Met alle tips voor het maken van veilige wachtwoorden en die alleen beschikbaar hebben vanuit een wachtwoordmanager loop ik nu tegen websites aan die vragen om een wachtwoord maar vervolgens moet je dat wachtwoord ineens op een fysiek andere plek dan achter je eigen computer intikken. De eerste keer dat ons dat overkwam was bij een camping van staatsbosbeheer op Ameland. We hadden ons via de website ingeschreven en bij het aanmelden op de camping zelf bleek er een aanmeldscherm te zijn waar je met e-mail adres en wachtwoord moest inloggen. Maar we gebruiken voor dat soort websites altijd gegenereerde wachtwoorden die we niet weten. Met veel zoeken naar de hoek van de camping met een beetje mobiele data dekking konden we bij onze wachtwoordkluis en konden we het wachtwoord opzoeken. Want het aanmeldscherm is omdat de beheerder van de camping er ook maar een uur per dag is. De tweede keer was bij de bibliotheek in Utrecht. Als je daar in de bibliotheek zelf een reservering wilt maken moet je ook inloggen op een computer met gebruikersnaam en wachtwoord. En ook daar konden we het niet snel opzoeken, maar daar konden ze ons helpen aan de hand van de bibliotheekpas.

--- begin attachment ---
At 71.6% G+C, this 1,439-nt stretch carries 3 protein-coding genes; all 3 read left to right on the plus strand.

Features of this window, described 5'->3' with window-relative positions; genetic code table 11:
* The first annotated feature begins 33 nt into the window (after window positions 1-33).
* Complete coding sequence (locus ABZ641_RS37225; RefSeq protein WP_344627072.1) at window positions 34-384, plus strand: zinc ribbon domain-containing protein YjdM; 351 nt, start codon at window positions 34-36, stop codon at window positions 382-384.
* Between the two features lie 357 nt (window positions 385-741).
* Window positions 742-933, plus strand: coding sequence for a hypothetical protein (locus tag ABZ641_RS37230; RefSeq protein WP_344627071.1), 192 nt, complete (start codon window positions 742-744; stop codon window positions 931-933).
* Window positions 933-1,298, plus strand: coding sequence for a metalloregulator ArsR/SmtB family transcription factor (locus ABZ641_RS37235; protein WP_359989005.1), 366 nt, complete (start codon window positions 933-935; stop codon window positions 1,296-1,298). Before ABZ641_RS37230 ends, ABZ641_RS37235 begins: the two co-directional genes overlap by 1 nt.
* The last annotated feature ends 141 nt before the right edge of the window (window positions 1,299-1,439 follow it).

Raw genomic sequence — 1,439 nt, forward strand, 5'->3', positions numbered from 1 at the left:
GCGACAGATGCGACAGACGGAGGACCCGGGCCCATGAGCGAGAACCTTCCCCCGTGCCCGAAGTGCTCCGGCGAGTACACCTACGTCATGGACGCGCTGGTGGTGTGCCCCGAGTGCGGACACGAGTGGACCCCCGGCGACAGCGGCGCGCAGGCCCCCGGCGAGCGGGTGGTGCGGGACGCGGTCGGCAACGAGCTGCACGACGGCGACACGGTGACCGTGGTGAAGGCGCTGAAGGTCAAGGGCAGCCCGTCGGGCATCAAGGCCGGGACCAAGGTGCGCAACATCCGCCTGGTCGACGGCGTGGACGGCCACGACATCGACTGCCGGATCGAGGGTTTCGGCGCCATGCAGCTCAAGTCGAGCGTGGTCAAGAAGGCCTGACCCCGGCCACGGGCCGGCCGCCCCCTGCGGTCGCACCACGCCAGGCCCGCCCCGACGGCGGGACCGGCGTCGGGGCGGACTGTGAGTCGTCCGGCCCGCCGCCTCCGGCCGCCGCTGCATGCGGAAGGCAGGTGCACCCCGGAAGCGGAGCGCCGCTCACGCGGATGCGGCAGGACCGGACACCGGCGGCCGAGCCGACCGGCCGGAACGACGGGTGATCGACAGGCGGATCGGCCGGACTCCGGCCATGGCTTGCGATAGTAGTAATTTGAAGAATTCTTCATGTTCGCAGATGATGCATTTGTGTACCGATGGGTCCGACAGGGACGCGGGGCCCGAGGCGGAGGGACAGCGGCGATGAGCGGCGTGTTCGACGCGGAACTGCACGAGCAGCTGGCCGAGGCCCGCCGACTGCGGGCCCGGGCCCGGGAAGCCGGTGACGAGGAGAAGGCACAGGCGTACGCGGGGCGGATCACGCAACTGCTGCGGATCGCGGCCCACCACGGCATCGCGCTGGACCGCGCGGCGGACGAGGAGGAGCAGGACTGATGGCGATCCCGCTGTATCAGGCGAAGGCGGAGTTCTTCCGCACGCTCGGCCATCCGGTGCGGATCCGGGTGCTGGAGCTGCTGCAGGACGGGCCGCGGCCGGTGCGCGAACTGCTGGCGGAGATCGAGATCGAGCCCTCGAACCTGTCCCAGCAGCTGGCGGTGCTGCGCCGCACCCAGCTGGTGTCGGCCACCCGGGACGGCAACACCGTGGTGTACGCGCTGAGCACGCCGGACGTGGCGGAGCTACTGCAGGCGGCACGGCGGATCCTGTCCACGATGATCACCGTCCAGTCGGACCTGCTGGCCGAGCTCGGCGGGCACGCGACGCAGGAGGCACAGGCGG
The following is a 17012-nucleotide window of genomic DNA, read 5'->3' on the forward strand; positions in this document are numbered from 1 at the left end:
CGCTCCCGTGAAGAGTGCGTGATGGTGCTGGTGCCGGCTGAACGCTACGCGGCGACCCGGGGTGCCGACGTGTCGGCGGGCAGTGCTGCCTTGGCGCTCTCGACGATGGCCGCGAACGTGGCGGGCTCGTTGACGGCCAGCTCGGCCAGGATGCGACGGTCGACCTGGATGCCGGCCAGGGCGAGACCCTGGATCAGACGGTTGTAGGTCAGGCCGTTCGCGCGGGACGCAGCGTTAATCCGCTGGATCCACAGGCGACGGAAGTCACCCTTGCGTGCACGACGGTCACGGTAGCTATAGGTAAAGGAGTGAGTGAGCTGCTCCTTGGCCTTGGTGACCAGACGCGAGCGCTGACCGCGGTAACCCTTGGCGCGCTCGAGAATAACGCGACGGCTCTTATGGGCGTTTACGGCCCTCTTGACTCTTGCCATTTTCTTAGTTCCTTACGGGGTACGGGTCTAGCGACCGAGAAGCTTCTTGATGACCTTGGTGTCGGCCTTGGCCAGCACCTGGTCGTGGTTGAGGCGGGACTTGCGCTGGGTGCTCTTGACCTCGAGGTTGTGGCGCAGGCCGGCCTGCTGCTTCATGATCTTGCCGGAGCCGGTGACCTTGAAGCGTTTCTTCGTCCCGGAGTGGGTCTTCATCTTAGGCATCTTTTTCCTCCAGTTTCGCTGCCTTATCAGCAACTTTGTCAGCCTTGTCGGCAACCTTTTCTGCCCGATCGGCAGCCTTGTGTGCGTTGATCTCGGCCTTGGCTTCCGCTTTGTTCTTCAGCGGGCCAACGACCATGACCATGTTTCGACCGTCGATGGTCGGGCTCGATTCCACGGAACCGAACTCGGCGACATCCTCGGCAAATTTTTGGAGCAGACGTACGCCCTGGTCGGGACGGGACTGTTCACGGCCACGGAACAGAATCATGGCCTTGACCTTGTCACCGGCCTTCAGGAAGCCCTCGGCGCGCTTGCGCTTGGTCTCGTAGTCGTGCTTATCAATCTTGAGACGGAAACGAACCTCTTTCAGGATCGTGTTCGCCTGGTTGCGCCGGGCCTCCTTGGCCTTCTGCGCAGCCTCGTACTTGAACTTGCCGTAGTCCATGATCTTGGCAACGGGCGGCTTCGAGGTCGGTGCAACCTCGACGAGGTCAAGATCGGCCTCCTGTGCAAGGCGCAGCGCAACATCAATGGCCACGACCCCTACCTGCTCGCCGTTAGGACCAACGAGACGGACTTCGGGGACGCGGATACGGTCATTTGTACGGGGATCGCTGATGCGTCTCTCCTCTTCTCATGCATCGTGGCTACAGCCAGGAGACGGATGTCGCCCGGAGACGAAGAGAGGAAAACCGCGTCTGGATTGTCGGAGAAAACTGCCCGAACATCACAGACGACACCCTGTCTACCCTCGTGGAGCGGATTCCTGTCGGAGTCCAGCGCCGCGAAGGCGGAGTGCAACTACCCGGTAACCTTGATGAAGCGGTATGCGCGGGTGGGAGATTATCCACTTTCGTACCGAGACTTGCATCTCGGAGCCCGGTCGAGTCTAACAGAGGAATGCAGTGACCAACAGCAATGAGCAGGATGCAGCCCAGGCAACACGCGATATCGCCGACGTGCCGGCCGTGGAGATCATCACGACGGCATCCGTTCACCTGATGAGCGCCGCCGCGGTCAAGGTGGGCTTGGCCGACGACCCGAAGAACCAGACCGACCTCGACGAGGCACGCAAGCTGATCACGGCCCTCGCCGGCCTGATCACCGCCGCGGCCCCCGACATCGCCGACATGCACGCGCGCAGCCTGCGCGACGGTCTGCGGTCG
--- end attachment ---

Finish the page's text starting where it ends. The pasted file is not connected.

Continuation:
2019-12-08 Out of IPv4 addresses, way past time to start using IPv6
2019-12-06 Received ISS SSTV again
This week had an opportunity to receive ISS SSTV pictures. The Russian on the ISS were transmitting SSTV images as part of the Inter-MAI-75 project. The pass had a partial first image, a nice decode of one full image and the start of a third image. Even the good receives are a bit noisy/unsharp, I'm not sure whether that's an artifact of the PD120 mode or some local noise ending up in the image. This is one of the rare occasions where living close to Russia is a good thing: the Russians time the passes to optimize reception in Russia.
2019-12-02 Remembering the IBM PC RT.. and its powerusage